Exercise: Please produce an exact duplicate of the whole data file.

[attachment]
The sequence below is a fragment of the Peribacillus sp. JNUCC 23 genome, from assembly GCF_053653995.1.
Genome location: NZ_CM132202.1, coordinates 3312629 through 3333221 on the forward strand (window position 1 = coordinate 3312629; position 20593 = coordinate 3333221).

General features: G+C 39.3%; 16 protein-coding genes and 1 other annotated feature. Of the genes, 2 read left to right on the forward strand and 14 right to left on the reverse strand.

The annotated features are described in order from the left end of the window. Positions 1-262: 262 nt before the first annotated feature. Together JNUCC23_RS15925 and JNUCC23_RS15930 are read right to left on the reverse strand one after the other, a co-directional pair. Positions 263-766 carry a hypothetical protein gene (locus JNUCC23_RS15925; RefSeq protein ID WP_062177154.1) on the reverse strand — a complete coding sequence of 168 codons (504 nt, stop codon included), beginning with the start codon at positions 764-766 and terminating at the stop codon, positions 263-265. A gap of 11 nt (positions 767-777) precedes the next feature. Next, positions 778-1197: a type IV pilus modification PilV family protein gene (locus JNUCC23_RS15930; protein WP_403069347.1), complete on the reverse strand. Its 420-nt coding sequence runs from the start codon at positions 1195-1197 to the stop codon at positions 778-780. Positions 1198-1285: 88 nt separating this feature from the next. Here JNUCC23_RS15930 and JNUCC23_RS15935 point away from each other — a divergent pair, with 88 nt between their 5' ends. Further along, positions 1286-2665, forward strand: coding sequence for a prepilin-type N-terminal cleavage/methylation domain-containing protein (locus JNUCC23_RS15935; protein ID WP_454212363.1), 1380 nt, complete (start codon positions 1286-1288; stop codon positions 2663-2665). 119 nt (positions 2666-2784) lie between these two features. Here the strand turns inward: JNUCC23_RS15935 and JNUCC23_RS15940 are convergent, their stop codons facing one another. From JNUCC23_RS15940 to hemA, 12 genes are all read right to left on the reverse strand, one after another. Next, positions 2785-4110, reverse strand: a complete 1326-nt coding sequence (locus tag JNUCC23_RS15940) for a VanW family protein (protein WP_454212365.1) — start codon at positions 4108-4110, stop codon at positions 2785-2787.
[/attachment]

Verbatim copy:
The sequence below is a fragment of the Peribacillus sp. JNUCC 23 genome, from assembly GCF_053653995.1.
Genome location: NZ_CM132202.1, coordinates 3312629 through 3333221 on the forward strand (window position 1 = coordinate 3312629; position 20593 = coordinate 3333221).

General features: G+C 39.3%; 16 protein-coding genes and 1 other annotated feature. Of the genes, 2 read left to right on the forward strand and 14 right to left on the reverse strand.

The annotated features are described in order from the left end of the window. Positions 1-262: 262 nt before the first annotated feature. Together JNUCC23_RS15925 and JNUCC23_RS15930 are read right to left on the reverse strand one after the other, a co-directional pair. Positions 263-766 carry a hypothetical protein gene (locus JNUCC23_RS15925; RefSeq protein ID WP_062177154.1) on the reverse strand — a complete coding sequence of 168 codons (504 nt, stop codon included), beginning with the start codon at positions 764-766 and terminating at the stop codon, positions 263-265. A gap of 11 nt (positions 767-777) precedes the next feature. Next, positions 778-1197: a type IV pilus modification PilV family protein gene (locus JNUCC23_RS15930; protein WP_403069347.1), complete on the reverse strand. Its 420-nt coding sequence runs from the start codon at positions 1195-1197 to the stop codon at positions 778-780. Positions 1198-1285: 88 nt separating this feature from the next. Here JNUCC23_RS15930 and JNUCC23_RS15935 point away from each other — a divergent pair, with 88 nt between their 5' ends. Further along, positions 1286-2665, forward strand: coding sequence for a prepilin-type N-terminal cleavage/methylation domain-containing protein (locus JNUCC23_RS15935; protein ID WP_454212363.1), 1380 nt, complete (start codon positions 1286-1288; stop codon positions 2663-2665). 119 nt (positions 2666-2784) lie between these two features. Here the strand turns inward: JNUCC23_RS15935 and JNUCC23_RS15940 are convergent, their stop codons facing one another. From JNUCC23_RS15940 to hemA, 12 genes are all read right to left on the reverse strand, one after another. Next, positions 2785-4110, reverse strand: a complete 1326-nt coding sequence (locus tag JNUCC23_RS15940) for a VanW family protein (protein WP_454212365.1) — start codon at positions 4108-4110, stop codon at positions 2785-2787.